Join in on UC San Diego Extension’s annual Spring Arts Spree and attend a free lecture, March 21, 7 p.m., entitled Martin Luther King, Jr.: The Man Behind the Myth, presented by Rabbi Ben Kamin, a nationally-renowned expert on race relations and civil rights. Explore the conflicts and contradictions that plagued this extraordinary man, the guilt and anguish which haunted him even at the moments of his greatest successes, the darkness that oftentimes weighed down the man who shed such an intense light on what it means to be a human being. No matter how much or how little you know about MLK, you owe it to yourself to be there.
- Stan Walens, Program Representative, Humanities & Performing Arts, UC San Diego Extension
Dr. King and Me
by Ben Kamin
For some 44 years, I have carried a memory in my head, an ache, a yearning—to help fulfill, in some small way, the mission of Rev. Martin Luther King, Jr. The intonation of his unique and historic ministry lives in every book I write, every sermon I preach, every time I eulogize, bless, name, or marry someone. All the emotional and doctrinal rivers of my life run into the sea of his plaintive oratory; his anguish for a nation in need of moral outrage, his unbridled disdain for war, and even his profound personal loneliness inform my life as a father, husband, community worker, and certainly as a rabbi.
People ask me, why do you care so much about this Dr. King—you are a Jewish leader after all and shouldn’t you have been inspired by a Talmudic sage or at least another rabbi? And I respond that Martin King was both of these and more. The power and vision of his rhapsodic journey transcend any denominational context even as God cannot be reigned down by any one religion.
The triumph of his painfully short duration as the conscience of this nation, from the Montgomery bus boycott of 1955 to the Memphis sanitation workers strike of 1968, was that this reluctant “drum major for justice,” this rather small, almond-eyed man who was given to depression and who so feared death, converted the scripture into ethics. And so the morning after his assassination, when I was a 15-year old sophomore at Cincinnati’s racially-charged Woodward High School, I was changed forever. My black classmate and close pal, Clifton Fleetwood, skinny, mischievous, wickedly funny, literally pushed me away from a fiery demonstration by 400 grieving African American students—chastising me that “No, Ben, this is not for you.” But it was, and remains for me; I am inextricably locked into the essence of MLK.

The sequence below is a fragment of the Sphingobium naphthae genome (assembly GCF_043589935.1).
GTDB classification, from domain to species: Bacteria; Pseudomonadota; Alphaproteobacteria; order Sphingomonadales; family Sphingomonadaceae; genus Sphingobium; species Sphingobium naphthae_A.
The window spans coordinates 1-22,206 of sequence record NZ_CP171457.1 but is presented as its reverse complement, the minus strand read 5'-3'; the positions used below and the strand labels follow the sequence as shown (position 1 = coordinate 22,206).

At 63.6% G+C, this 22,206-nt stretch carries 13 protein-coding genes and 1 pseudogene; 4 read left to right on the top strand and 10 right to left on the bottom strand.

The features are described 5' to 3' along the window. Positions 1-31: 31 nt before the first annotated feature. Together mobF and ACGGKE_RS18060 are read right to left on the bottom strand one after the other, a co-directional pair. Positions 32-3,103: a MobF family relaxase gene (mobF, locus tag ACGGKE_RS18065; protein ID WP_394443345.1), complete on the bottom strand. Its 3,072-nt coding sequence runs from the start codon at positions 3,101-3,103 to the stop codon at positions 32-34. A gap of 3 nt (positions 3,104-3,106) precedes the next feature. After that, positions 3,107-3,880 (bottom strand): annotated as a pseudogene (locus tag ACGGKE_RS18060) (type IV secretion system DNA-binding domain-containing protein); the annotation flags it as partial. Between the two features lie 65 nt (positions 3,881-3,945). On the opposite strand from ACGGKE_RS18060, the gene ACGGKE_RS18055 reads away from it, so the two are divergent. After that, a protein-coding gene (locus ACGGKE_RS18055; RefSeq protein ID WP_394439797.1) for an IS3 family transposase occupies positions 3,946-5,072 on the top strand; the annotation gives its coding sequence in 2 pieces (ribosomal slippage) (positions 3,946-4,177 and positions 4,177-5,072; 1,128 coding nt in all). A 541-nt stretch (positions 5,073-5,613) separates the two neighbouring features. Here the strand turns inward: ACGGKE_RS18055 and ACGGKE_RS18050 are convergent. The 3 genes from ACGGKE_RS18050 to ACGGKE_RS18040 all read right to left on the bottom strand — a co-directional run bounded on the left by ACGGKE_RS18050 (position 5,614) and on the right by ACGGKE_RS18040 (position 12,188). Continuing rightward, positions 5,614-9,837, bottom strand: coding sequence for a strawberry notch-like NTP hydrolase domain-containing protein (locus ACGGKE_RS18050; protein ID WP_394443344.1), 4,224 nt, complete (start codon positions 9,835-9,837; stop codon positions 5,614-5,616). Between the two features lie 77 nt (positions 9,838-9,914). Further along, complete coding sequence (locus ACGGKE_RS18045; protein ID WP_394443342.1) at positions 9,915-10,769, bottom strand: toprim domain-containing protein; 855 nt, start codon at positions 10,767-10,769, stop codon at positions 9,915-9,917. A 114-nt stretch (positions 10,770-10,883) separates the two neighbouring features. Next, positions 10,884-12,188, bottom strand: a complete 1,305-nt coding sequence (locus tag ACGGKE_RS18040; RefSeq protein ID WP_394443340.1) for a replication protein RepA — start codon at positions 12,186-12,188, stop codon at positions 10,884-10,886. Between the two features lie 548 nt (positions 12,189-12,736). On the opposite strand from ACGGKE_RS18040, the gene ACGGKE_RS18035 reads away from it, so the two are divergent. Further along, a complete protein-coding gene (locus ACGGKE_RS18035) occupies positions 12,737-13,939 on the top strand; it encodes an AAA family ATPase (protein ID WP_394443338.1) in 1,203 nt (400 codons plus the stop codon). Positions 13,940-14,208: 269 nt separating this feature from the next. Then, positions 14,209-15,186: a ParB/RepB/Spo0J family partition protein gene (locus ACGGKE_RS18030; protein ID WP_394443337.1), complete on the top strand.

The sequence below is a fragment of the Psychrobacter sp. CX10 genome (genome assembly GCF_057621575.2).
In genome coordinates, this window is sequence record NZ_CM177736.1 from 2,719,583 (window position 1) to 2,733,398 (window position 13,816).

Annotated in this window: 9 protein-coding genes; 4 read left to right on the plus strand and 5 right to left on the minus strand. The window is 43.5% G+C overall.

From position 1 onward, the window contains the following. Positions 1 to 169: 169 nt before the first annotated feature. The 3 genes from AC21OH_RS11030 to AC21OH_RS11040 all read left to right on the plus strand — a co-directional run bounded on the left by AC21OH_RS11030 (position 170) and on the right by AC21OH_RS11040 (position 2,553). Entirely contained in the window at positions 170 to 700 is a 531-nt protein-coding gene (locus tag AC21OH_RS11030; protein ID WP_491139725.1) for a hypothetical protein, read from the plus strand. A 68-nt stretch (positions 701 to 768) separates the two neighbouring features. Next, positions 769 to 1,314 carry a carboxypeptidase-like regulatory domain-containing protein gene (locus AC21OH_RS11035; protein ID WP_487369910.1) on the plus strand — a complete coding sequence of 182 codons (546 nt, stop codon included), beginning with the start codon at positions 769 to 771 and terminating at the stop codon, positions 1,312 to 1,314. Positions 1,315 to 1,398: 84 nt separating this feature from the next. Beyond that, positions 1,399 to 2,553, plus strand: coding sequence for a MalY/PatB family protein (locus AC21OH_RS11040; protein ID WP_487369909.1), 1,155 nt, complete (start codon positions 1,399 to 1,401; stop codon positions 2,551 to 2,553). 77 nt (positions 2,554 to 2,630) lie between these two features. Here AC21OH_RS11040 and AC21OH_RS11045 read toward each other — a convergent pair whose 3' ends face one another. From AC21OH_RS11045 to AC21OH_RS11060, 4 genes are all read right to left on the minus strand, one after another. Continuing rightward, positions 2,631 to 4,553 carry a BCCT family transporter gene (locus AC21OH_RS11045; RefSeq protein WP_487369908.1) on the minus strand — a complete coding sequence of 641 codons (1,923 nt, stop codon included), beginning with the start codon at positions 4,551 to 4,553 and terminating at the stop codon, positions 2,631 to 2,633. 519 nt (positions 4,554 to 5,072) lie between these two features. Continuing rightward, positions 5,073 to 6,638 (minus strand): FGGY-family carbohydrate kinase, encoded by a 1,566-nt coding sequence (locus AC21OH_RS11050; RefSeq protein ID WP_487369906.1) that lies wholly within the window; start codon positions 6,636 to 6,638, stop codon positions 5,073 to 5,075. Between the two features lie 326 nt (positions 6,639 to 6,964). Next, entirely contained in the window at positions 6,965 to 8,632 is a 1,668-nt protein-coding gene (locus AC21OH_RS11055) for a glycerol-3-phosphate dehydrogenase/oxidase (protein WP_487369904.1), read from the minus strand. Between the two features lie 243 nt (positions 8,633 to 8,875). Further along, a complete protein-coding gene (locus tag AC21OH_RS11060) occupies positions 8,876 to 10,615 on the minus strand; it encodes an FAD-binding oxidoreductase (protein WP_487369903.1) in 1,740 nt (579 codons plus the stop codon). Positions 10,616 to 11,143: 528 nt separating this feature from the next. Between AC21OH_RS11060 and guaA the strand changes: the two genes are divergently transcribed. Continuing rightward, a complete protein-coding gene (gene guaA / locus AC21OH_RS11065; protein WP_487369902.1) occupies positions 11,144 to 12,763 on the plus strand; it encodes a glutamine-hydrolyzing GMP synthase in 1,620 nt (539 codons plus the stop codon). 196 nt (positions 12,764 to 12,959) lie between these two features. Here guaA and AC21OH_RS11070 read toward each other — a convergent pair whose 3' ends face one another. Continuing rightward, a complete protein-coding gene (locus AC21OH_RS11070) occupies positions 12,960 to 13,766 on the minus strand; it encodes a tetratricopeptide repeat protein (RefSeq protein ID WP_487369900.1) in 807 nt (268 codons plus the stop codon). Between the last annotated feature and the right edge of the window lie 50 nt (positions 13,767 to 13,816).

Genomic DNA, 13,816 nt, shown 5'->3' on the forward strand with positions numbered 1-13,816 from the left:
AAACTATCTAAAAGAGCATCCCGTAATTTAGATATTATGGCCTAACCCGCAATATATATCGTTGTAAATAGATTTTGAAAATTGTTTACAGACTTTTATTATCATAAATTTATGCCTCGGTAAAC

Clifton would find out 36 years later, after I searched for and found him (and the reason he said such a thing), that this rejection led me to a path from which I have never strayed. My account of this quest, set against the background of the churning, frightening, yet redeeming 1960s, and the imprint of King’s life and death became my 2010 book, Nothing Like Sunshine. Having spoken about Dr. King in countless community and academic settings, made deeply personal pilgrimages to his tomb in Atlanta and the former Lorraine Motel in Memphis, having written about his legacy in The New York Times and as a regular columnist for The Cleveland Plain Dealer, I was invited to launch this book at the National Civil Rights Museum—Lorraine Motel in Memphis.
Next month, I return to the Museum, and its sanctified balcony where Dr. King was felled by a bullet, to launch my newest book, ROOM 306: The National Story of the Lorraine Motel. During these last several years, I have commiserated with so many of King’s closest colleagues and protégés—brave men and women, from Rev. James Lawson, the Gandhian leader of the Memphis garbage men’s strike to Maxine Smith, the indomitable NAACP director, to Clarence B. Jones, King’s personal attorney and drafter of the I Have A Dream preachment to Dorothy Cotton, the director of education of the Southern Christian Leadership Conference to Rev. Samuel “Billy’ Kyles, who was standing next to King at the moment of the assassination. I also value a close association and partnership with Prof. Clayborne Carson, director of the King Institute at Stanford University.
These remarkable people and others like have become my friends and teachers. They have allowed me to live a heartbeat away from my spiritual mentor. No, Clifton, this was for me.
Rabbi Benjamin Kamin (D.D., Hebrew Union College), author of Nothing Like Sunshine: A Story in the Aftermath of the MLK Assassination, is a nationally-known teacher, counselor, and author (7 books and over 250 newspaper articles), and a frequent presence on radio and TV. He serves on several national boards dealing with community affairs and interfaith relations.